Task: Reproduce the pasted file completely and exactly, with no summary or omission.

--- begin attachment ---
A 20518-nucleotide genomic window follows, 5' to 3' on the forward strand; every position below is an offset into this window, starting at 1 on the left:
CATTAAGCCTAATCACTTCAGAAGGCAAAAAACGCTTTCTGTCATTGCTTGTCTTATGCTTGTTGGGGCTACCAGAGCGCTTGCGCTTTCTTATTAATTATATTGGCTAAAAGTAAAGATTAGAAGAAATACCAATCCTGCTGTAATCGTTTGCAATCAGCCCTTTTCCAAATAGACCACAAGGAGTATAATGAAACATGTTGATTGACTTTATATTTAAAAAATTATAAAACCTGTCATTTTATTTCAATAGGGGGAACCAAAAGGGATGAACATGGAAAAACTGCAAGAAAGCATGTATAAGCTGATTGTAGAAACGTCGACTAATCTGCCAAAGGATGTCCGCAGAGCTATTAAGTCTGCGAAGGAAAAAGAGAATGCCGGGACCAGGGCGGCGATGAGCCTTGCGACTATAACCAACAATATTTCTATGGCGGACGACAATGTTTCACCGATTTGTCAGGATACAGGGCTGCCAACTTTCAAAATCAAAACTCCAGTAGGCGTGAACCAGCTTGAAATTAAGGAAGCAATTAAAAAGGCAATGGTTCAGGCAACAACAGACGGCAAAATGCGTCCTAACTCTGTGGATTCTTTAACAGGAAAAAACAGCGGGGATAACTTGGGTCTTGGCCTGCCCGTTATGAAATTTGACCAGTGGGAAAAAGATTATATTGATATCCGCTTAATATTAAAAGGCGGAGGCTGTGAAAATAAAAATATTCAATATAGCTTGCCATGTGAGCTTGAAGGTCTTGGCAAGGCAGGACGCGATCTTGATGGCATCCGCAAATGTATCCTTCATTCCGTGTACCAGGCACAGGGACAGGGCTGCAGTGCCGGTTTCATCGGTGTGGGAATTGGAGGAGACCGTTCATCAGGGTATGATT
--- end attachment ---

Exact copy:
A 20518-nucleotide genomic window follows, 5' to 3' on the forward strand; every position below is an offset into this window, starting at 1 on the left:
CATTAAGCCTAATCACTTCAGAAGGCAAAAAACGCTTTCTGTCATTGCTTGTCTTATGCTTGTTGGGGCTACCAGAGCGCTTGCGCTTTCTTATTAATTATATTGGCTAAAAGTAAAGATTAGAAGAAATACCAATCCTGCTGTAATCGTTTGCAATCAGCCCTTTTCCAAATAGACCACAAGGAGTATAATGAAACATGTTGATTGACTTTATATTTAAAAAATTATAAAACCTGTCATTTTATTTCAATAGGGGGAACCAAAAGGGATGAACATGGAAAAACTGCAAGAAAGCATGTATAAGCTGATTGTAGAAACGTCGACTAATCTGCCAAAGGATGTCCGCAGAGCTATTAAGTCTGCGAAGGAAAAAGAGAATGCCGGGACCAGGGCGGCGATGAGCCTTGCGACTATAACCAACAATATTTCTATGGCGGACGACAATGTTTCACCGATTTGTCAGGATACAGGGCTGCCAACTTTCAAAATCAAAACTCCAGTAGGCGTGAACCAGCTTGAAATTAAGGAAGCAATTAAAAAGGCAATGGTTCAGGCAACAACAGACGGCAAAATGCGTCCTAACTCTGTGGATTCTTTAACAGGAAAAAACAGCGGGGATAACTTGGGTCTTGGCCTGCCCGTTATGAAATTTGACCAGTGGGAAAAAGATTATATTGATATCCGCTTAATATTAAAAGGCGGAGGCTGTGAAAATAAAAATATTCAATATAGCTTGCCATGTGAGCTTGAAGGTCTTGGCAAGGCAGGACGCGATCTTGATGGCATCCGCAAATGTATCCTTCATTCCGTGTACCAGGCACAGGGACAGGGCTGCAGTGCCGGTTTCATCGGTGTGGGAATTGGAGGAGACCGTTCATCAGGGTATGATT